Curriculum Guide · Courses
Litigation with the Federal Government
J.D. Course 106 (cross-listed) | 3 credit hours
Taught by a Federal judge and former Justice Department litigator, this course surveys key aspects of civil litigation involving suits filed by and against the Federal government. The course begins with a review of the types of Federal courts that handle such cases and the constitutional principles underlying and, in some instances, dictating their organizational structures, with particular emphasis on specialized fora such as the U.S. Court of Federal Claims. The course will next consider the organizational structure, policies and inner workings of the U.S. Department of Justice, the Federal government’s key litigating agency. The focus will then turn to the principal statutes providing jurisdiction for various types of suits involving the Federal government, including contract, tax, and tort suits, with a particular emphasis on the multi-faceted Tucker Act. The course will then trace the general conduct of federal litigation from beginning to end, dedicating sessions to such topics as discovery against the government, settlement negotiations, the characteristics of the government as a moving party and a trial litigant, choice of law questions and the recovery of attorneys' fees.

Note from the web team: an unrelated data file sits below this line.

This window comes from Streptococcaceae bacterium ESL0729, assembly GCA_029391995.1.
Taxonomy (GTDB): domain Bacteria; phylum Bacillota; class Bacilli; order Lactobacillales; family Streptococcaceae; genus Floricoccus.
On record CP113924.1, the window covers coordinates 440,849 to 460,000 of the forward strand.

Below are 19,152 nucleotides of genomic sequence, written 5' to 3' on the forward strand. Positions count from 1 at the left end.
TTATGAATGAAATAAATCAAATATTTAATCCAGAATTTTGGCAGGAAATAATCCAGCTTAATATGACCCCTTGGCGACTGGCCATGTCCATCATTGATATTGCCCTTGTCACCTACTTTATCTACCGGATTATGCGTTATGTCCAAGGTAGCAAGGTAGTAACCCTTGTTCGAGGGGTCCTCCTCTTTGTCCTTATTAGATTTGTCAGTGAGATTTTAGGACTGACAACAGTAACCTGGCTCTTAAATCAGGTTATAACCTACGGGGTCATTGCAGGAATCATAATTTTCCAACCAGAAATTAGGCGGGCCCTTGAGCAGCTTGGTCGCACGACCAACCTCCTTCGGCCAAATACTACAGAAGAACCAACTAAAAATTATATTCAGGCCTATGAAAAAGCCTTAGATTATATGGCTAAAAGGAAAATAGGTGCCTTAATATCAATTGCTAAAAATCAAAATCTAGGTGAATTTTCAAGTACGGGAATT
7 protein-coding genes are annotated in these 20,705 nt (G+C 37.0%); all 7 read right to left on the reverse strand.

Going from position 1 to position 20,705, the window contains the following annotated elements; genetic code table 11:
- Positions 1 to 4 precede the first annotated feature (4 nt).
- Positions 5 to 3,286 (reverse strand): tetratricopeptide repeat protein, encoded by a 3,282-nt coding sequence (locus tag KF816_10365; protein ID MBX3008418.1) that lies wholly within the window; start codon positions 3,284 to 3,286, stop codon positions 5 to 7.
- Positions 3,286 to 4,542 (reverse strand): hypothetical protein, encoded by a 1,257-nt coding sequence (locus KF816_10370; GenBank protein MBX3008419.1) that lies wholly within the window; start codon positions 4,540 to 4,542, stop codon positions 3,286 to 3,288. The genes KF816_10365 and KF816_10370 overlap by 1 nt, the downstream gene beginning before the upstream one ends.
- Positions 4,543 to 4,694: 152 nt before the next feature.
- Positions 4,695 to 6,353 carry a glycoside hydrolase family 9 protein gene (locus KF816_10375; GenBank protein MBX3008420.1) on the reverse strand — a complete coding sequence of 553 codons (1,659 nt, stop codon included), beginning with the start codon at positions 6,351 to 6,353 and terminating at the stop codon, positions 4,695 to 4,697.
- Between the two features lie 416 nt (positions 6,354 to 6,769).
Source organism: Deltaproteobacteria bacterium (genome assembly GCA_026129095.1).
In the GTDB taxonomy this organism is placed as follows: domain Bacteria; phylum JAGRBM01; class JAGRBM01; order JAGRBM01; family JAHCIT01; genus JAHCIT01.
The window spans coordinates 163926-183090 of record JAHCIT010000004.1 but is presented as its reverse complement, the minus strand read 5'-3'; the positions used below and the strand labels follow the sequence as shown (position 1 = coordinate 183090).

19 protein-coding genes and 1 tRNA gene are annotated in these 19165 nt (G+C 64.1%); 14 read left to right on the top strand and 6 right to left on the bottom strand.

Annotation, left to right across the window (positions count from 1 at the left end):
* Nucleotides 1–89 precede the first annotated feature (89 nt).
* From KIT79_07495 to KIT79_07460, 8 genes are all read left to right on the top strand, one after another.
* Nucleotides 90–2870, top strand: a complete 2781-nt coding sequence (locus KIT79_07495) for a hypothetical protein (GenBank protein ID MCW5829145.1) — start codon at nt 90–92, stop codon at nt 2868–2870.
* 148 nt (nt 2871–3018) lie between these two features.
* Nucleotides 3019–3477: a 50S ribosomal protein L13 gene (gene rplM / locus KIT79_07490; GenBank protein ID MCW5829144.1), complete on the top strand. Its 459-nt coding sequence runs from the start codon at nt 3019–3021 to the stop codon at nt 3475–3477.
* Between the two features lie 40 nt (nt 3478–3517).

Prerequisite: Civil Procedure (or Legal Process and Society).